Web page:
I love this picture of me from one of my first dance recitals. My first two years of dance, ages 4-5, were at the Temple of the Wings in Berkeley California. We performed in the school’s courtyard surrounded by tall Greek pillars. I can hardly believe that building is real. With Isadora Duncan as our inspiration, we flitted around in our chiffon tunics with flowers in our hair. As I prepare for our mid-summer dance celebration in which we will make flower crowns and dance to Greek music it seems as though I haven’t traveled very far from that first dance recital.

Yet it has been a long journey. I’ve gone through painful years injured and not dancing. I’ve rebelled against the gender stereotypes so often magnified in dance and thrown myself into feminist, peace, and environmental activism. I have a driving hunger to find a way to be at peace in a suffering world. I’ve been on a quest to understand how transformation happens so I can serve it.

I want to share with you a little bit about how I came to decide that meditation, praying for the water, dancing with flowers in my hair, and walking along rivers in prayer could be important things for me to do in the midst of the crises of our times.


I studied ballet from the ages of 6-16 with a passion. I could not have named it as such at the time, but dance was my outlet for expression, for moving and balancing my own energy. I learned how to project the sweep of my arm across an auditorium. My arabesque was ordering the cosmos. I was enchanted with all the magical women in the stories of classical ballets: the nymphs, swans, and willies.

I also struggled with a number of injuries, all of them related to overuse. I was an extremely sensitive child and my body was often in a perpetual state of tension as I braced myself from being overwhelmed by the world. Finally there seemed no way to dance through my Achilles tendonitis; heartbroken I left dance for many years.


When I could no longer dance I quickly became involved in activism at my high school. It took me a long time to recognize the continuity in my activities; I had shifted from physical movement to social movements.

I was now a sensitive heart deeply engaging with the suffering in our community and trying to change it. I went to meetings, met with my legislators, helped write policy, led trainings, and got arrested (once). Relatively quickly, I also began to get frustrated. Writing a better policy does not automatically result in better behavior. Leaders cannot broker peace and justice when there is no community support for it.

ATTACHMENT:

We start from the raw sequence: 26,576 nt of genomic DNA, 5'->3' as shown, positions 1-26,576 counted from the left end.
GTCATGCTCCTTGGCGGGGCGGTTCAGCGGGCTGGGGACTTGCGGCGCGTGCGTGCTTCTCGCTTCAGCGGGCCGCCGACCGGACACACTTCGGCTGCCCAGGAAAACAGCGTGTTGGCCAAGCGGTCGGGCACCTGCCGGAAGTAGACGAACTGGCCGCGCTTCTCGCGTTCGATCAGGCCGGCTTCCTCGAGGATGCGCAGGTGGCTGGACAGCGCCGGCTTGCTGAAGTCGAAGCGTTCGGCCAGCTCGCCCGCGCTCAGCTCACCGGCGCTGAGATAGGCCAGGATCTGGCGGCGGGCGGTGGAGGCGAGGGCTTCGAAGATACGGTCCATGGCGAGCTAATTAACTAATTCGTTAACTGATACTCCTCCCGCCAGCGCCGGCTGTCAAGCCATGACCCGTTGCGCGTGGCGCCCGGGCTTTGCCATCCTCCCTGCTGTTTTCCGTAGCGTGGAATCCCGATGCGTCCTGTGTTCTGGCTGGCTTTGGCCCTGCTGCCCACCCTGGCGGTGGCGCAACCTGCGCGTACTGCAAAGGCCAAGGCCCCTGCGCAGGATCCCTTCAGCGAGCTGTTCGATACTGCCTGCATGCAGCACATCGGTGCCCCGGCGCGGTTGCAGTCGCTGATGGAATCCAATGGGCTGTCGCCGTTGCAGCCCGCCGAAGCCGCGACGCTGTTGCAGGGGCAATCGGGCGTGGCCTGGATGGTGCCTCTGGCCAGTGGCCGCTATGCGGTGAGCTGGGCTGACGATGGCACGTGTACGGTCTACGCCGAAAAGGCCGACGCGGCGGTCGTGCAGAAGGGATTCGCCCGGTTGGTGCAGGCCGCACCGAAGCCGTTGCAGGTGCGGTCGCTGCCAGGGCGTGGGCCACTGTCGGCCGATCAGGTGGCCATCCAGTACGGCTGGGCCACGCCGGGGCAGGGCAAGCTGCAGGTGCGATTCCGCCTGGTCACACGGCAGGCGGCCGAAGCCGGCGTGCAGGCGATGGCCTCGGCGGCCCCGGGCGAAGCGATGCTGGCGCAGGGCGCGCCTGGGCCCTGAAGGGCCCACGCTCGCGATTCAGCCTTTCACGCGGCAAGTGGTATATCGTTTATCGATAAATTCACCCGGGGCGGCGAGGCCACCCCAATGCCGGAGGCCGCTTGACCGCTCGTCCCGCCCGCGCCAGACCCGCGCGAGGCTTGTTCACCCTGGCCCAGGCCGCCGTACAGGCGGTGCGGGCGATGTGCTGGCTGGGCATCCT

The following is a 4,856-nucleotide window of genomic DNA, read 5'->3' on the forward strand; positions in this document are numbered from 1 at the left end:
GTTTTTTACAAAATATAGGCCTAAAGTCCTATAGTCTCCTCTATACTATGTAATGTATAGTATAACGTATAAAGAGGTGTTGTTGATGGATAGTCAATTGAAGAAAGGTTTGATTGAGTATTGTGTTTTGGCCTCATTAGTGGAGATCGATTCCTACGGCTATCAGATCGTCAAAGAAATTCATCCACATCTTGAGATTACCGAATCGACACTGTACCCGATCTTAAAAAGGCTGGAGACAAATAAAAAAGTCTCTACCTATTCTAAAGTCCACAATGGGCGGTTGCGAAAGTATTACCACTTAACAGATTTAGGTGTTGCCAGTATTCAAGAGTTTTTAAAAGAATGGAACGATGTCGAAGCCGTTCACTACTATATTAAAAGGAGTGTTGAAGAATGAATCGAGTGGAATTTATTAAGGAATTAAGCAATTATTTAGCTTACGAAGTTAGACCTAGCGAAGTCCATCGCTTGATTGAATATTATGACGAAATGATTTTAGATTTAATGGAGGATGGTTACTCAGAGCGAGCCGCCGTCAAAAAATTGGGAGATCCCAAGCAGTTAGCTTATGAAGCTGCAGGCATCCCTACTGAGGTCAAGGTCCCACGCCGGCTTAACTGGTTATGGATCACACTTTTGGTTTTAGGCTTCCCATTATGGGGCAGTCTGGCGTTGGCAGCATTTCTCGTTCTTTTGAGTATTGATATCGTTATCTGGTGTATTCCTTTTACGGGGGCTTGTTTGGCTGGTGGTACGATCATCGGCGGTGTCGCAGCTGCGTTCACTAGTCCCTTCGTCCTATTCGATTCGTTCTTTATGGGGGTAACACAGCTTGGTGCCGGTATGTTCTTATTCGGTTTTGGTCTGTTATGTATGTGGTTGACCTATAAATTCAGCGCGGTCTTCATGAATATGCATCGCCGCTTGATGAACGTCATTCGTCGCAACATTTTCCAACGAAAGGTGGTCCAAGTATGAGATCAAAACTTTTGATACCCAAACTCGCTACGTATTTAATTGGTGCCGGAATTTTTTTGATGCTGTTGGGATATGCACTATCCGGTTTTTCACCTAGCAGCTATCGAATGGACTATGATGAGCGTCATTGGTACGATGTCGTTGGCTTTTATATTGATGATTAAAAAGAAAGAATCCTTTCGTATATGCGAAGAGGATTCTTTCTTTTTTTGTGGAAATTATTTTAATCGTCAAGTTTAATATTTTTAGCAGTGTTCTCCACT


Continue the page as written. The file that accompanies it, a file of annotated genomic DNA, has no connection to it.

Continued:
I began to spend less energy on policy and more of my focus on what transforms our relationship with each other. I became especially interested in what gives our hearts the capacity to recognize our interconnection. We need something more than facts and figures. How do we arrive at a new understanding?

I also noticed that I was exhausted by acting out of my own fear, grief, and anger about the condition of the world. My activism was a coping mechanism for my deep heart break over the suffering around me. I might temporarily swell with the feeling of solidarity, but my organizing was not really helping me escape the feeling of being constantly chased by despair.


Finally I had my own health crisis. My own transformation was now essential to survival. Applying all the approaches I used for social change – rally! struggle! fight! – was exhausting and still unable to touch my tender wounds. The miracle of my healing arose from of being guided into understanding myself in the universe in a whole other way. (I’ve written more about that story here.)

Awakening the heart to recognize our connection to spiritual and energetic realms bigger than ourselves – this is the gift of Wisdom traditions. It healed me and I believe it can transform the world. Wisdom is at the headwaters of every religion. I dip into a number of it’s streams through qigong meditation, Christian meditation, women’s traditional ritual dances, and water walking.

I’ll be talking more about the history of Wisdom in the West and how it relates to women’s traditional dances at the upcoming workshop An Introduction to Women’s Traditional Ritual Dances on Sunday July 12. I’m looking forward to sharing what I see as a juicy intersection between traditional dances, wisdom practices, anti-racism work, ancestral healing, de-colonization, and collective joy. Please click here to learn more.

Blessings to you, as you find your own way to be at peace and a force for healing – you can do it!

With all my love,


An Introduction to Women’s Traditional Ritual Dances

This is a special opportunity step back and talk about the historical and current context for practicing women’s traditional dances from the Balkans, Greece, and Asia Minor. This is particularly geared to those curious to learn more before stepping their toe into dancing and those who have started dancing recently and want more context.

Mid-Summer Dance Celebration

Let us align with the height of summer to manifest healing for our world. We will make a traditional large hoop of herbs meant as a protection against all illnesses, create flower crowns and more – all while maintaining physical distancing.